Counties Have Ancestors

Before you go too far in planning your trip, be sure you are headed for the right county. Counties are the political subdivisions of states. Their current boundaries are not necessarily the ones they've always had. New counties were carved out of one or more old ones, or counties were absorbed by adjacent counties. Disputes and/or new surveys redrew the lines between counties. Why should you care? Because the records of your ancestors are in the counties as they were when they lived there.

Some states have forms of government other than counties. Some New England states are organized around towns, rather than counties. In Virginia there are numerous independent cities, completely autonomous from the counties they adjoin. Louisiana counties are called parishes. Read up on the political divisions of the state as you start your research there. Skipping lightly over the preparation can lead to many disappointments, not the least of which is to find you are in the wrong county.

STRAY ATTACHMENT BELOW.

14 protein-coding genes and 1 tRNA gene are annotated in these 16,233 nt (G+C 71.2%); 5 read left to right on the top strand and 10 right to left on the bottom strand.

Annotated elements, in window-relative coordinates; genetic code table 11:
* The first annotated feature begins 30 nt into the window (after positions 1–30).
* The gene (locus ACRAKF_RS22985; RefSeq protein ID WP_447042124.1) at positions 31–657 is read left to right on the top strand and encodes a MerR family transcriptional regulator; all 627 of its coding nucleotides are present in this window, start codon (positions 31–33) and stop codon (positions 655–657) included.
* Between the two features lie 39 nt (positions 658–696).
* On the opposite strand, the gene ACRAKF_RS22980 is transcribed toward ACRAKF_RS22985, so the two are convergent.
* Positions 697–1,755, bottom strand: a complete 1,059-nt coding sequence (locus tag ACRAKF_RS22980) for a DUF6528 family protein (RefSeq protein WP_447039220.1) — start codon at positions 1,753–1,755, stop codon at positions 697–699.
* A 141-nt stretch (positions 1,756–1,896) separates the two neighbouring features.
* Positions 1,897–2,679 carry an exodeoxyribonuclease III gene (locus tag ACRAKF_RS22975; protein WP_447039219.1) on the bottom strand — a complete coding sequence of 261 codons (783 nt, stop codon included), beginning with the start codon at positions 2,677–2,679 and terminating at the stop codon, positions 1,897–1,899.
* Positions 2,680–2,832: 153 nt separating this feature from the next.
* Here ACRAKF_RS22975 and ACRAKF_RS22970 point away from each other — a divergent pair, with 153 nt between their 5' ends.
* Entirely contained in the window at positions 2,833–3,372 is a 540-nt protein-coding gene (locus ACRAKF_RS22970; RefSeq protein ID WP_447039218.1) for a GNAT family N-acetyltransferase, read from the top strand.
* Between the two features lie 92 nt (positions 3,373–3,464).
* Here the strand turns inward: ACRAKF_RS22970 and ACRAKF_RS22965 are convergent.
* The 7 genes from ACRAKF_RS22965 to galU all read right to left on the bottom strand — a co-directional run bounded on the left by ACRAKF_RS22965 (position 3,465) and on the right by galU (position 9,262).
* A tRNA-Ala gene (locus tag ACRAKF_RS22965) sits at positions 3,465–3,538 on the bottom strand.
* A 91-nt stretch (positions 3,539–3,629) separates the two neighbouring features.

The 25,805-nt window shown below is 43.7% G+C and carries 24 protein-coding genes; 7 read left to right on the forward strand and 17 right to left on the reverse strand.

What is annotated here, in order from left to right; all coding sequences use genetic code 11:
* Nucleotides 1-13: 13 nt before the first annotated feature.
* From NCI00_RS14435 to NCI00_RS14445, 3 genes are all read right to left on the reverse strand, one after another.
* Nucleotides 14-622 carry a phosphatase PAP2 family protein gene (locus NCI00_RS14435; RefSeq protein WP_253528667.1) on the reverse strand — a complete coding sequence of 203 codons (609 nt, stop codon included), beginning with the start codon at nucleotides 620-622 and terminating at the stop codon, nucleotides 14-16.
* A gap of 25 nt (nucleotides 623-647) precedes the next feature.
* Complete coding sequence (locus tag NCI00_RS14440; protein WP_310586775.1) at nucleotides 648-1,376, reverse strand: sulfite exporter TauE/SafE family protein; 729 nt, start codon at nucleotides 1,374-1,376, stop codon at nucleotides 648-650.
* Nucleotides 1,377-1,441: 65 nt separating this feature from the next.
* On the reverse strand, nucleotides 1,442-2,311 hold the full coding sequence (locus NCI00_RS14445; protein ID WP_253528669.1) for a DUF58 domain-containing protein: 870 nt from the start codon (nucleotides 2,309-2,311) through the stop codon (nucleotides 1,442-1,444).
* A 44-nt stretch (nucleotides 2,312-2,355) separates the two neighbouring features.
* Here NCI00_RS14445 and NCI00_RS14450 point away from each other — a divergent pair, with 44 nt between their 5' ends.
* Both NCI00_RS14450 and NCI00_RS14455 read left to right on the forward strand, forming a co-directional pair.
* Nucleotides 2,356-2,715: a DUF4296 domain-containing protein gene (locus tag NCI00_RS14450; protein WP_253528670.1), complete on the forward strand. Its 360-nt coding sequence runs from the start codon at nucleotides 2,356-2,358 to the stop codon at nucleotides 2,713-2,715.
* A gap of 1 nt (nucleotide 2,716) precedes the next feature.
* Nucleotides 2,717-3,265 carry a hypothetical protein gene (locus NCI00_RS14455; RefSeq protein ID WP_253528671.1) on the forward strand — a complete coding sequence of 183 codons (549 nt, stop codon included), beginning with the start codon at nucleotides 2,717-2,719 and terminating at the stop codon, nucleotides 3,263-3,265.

Your ancestor may have spent his entire life on the same piece of land yet have resided in two or more counties due to boundary changes. If you don't know about the parent county, you can miss all the valuable records he left there. To know where to look, you must find the dates the counties were organized and the names of the parent counties.

If you are looking for 1905 records in the present day Wyoming County of Teton, you need to know that the county was formed in 1921 from Lincoln County and the records you want may be in the parent county of Lincoln.

To find parent counties, consult Everton's Handy Book for Genealogists or Ancestry's Redbook. For boundary changes, see William Thorndale and William Dollarhide's Map Guide to the U.S. Federal Censuses, 1790-1920.

While you are zeroing in on the county, also find the county seat; that's usually where the county records are kept.

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